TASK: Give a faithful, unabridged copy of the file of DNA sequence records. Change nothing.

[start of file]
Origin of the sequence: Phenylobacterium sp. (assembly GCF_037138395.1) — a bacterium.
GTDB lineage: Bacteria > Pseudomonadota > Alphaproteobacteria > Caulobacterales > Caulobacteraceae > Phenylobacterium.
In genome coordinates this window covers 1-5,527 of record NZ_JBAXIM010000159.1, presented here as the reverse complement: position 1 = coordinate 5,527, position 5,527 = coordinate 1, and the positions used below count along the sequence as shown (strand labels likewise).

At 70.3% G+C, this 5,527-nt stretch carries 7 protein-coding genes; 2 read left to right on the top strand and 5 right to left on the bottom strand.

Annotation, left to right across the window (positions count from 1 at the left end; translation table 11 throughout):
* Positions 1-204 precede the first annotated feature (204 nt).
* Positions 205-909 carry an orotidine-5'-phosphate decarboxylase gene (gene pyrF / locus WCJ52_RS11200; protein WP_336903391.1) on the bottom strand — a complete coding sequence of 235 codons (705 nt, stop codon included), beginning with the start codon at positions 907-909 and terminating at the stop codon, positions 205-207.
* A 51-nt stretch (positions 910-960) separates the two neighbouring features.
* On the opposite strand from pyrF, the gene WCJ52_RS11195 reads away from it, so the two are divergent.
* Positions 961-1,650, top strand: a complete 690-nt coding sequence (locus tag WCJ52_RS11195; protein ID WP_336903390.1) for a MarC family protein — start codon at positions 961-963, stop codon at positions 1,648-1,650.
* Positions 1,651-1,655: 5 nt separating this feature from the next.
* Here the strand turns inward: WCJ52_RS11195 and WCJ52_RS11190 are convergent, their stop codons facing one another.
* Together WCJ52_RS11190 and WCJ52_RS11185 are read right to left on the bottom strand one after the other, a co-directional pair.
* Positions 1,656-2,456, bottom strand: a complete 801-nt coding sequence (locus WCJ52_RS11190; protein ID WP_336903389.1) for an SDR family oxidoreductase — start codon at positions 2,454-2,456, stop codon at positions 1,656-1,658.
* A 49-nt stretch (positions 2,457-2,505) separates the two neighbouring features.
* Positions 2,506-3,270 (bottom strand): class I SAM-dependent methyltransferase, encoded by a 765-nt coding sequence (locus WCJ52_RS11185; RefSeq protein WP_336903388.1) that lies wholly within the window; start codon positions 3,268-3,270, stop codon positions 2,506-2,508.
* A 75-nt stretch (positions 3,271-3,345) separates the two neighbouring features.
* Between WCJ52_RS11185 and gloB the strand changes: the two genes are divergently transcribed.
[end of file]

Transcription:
Origin of the sequence: Phenylobacterium sp. (assembly GCF_037138395.1) — a bacterium.
GTDB lineage: Bacteria > Pseudomonadota > Alphaproteobacteria > Caulobacterales > Caulobacteraceae > Phenylobacterium.
In genome coordinates this window covers 1-5,527 of record NZ_JBAXIM010000159.1, presented here as the reverse complement: position 1 = coordinate 5,527, position 5,527 = coordinate 1, and the positions used below count along the sequence as shown (strand labels likewise).

At 70.3% G+C, this 5,527-nt stretch carries 7 protein-coding genes; 2 read left to right on the top strand and 5 right to left on the bottom strand.

Annotation, left to right across the window (positions count from 1 at the left end; translation table 11 throughout):
* Positions 1-204 precede the first annotated feature (204 nt).
* Positions 205-909 carry an orotidine-5'-phosphate decarboxylase gene (gene pyrF / locus WCJ52_RS11200; protein WP_336903391.1) on the bottom strand — a complete coding sequence of 235 codons (705 nt, stop codon included), beginning with the start codon at positions 907-909 and terminating at the stop codon, positions 205-207.
* A 51-nt stretch (positions 910-960) separates the two neighbouring features.
* On the opposite strand from pyrF, the gene WCJ52_RS11195 reads away from it, so the two are divergent.
* Positions 961-1,650, top strand: a complete 690-nt coding sequence (locus tag WCJ52_RS11195; protein ID WP_336903390.1) for a MarC family protein — start codon at positions 961-963, stop codon at positions 1,648-1,650.
* Positions 1,651-1,655: 5 nt separating this feature from the next.
* Here the strand turns inward: WCJ52_RS11195 and WCJ52_RS11190 are convergent, their stop codons facing one another.
* Together WCJ52_RS11190 and WCJ52_RS11185 are read right to left on the bottom strand one after the other, a co-directional pair.
* Positions 1,656-2,456, bottom strand: a complete 801-nt coding sequence (locus WCJ52_RS11190; protein ID WP_336903389.1) for an SDR family oxidoreductase — start codon at positions 2,454-2,456, stop codon at positions 1,656-1,658.
* A 49-nt stretch (positions 2,457-2,505) separates the two neighbouring features.
* Positions 2,506-3,270 (bottom strand): class I SAM-dependent methyltransferase, encoded by a 765-nt coding sequence (locus WCJ52_RS11185; RefSeq protein WP_336903388.1) that lies wholly within the window; start codon positions 3,268-3,270, stop codon positions 2,506-2,508.
* A 75-nt stretch (positions 3,271-3,345) separates the two neighbouring features.
* Between WCJ52_RS11185 and gloB the strand changes: the two genes are divergently transcribed.